What's the difference between an editor and a critique partner? I mean, really?
Critique partners give critiques.
And we, as writers, have the option to hire editors to give us feedback on our work.
And many of us are holding out for this dream of traditional publishing because an experienced editor will be working with us to make our books sparkle.
So, what is an editor?
Can our critique partners stick a sign on their blogs proclaiming themselves "editors" and start charging for critiques? Is that what an editor is? A paid critique partner?
Or are editors those who are invested in the project because they know the success of the book will reflect on them and their publishing houses? Are these editors driven to do a more thorough job because the success of the book matters to them financially?
When a writer signs a traditional contract in a book deal, he or she is agreeing to go along with the editor's suggestions. (Of course, a writer can always say no to editing suggestions, but from what I've heard, he or she had better have a darn good reason.)
When you're reading a critique partner's suggestions, that's all they are--suggestions, meant to make you think about your book, meant to give another perspective. You can ignore everything they say if you want and it doesn't matter at all. I love all my critique partners dearly, but as much as I value their opinion, I don't consider them "editors."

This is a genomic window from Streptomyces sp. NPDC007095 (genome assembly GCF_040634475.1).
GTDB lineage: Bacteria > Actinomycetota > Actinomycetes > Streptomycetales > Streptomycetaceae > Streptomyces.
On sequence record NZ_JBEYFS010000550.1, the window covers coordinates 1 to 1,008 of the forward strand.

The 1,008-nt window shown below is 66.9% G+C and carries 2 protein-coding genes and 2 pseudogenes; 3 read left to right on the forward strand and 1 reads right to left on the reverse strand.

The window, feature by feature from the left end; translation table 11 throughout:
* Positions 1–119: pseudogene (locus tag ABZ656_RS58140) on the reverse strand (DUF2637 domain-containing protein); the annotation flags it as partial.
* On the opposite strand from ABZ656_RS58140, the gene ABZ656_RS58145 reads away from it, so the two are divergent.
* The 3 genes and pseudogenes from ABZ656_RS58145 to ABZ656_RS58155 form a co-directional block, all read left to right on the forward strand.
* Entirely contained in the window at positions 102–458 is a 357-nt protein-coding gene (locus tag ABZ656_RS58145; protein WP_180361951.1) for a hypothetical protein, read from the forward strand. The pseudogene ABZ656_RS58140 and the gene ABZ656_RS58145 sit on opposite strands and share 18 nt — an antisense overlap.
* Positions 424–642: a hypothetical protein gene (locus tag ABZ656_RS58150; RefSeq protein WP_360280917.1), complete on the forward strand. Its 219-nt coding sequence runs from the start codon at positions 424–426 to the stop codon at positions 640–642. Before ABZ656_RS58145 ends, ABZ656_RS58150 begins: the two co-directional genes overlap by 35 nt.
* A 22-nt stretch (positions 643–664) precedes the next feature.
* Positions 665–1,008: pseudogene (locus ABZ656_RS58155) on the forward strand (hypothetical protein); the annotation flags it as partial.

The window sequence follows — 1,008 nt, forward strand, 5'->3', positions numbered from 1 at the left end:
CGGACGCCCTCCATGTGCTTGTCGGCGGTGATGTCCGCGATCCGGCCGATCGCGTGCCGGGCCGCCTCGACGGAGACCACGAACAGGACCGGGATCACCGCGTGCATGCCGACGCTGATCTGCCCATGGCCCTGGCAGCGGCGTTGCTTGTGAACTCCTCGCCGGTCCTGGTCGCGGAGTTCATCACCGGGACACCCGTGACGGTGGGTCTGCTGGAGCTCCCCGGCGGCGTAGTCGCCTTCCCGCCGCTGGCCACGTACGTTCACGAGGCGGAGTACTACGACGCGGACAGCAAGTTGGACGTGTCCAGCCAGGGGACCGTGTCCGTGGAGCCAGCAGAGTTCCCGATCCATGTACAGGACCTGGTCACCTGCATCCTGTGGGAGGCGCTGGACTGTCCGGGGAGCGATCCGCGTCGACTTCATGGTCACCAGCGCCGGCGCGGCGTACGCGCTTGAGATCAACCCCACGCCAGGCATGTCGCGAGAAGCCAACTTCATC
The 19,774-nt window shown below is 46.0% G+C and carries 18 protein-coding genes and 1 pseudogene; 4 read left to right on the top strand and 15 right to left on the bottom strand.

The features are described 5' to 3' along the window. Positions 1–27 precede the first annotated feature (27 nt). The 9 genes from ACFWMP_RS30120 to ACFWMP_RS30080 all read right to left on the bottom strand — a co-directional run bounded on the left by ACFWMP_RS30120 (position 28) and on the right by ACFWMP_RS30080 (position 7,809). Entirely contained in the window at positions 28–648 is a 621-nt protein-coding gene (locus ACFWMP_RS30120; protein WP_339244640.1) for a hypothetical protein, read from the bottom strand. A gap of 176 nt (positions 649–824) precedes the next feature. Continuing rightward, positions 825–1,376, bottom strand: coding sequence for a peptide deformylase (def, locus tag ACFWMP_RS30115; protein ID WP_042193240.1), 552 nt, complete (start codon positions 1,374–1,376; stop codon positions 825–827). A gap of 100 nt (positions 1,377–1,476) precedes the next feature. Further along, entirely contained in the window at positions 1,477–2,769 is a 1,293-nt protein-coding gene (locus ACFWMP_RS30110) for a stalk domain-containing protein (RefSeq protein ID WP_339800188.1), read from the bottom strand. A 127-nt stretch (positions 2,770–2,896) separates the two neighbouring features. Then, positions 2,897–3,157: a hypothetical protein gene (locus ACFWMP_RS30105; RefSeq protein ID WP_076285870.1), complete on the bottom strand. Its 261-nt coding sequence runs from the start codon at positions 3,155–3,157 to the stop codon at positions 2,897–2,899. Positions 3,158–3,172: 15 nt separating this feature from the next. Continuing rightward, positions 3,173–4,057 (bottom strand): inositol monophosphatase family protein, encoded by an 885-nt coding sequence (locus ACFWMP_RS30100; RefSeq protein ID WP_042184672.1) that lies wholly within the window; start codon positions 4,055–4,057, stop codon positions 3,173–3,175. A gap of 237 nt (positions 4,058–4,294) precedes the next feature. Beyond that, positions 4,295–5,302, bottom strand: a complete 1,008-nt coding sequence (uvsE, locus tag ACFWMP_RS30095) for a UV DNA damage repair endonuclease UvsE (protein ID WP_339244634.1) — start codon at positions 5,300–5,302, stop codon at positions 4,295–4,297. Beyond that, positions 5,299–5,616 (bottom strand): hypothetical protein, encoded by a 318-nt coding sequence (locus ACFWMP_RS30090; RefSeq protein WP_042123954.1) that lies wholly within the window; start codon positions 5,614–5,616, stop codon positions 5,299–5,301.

I took my agent's feedback on my book very seriously, so does that mean a book that has been critiqued by an agent has been "edited?"
Then we have to consider all the different types of editors out there ... Maybe our book has been edited by a freelancer, but did that freelancer copy edit? Did someone line edit? Is that even important any more in this publishing climate?
What's your experience? If you've self-pubbed, did you hire a freelance editor and did you take all their suggestions very seriously? How did you choose that editor? Or did you trust your critique partners enough to go for it without an editor?
And if you're traditionally published, how was your experience with your editor? Did you feel like that person helped you? I've heard editors have less and less time to devote to each individual project. Is this true, in your experience?
And if you're as yet unpublished, what are your plans? Are you holding out for a Big-House editor with years of experience under her belt, or do you think slogging your way through the process is overrated?
There are no wrong answers here, folks. Times are changing, and with so many options out there, I'm curious how others are making their publishing decisions.
On to the comments!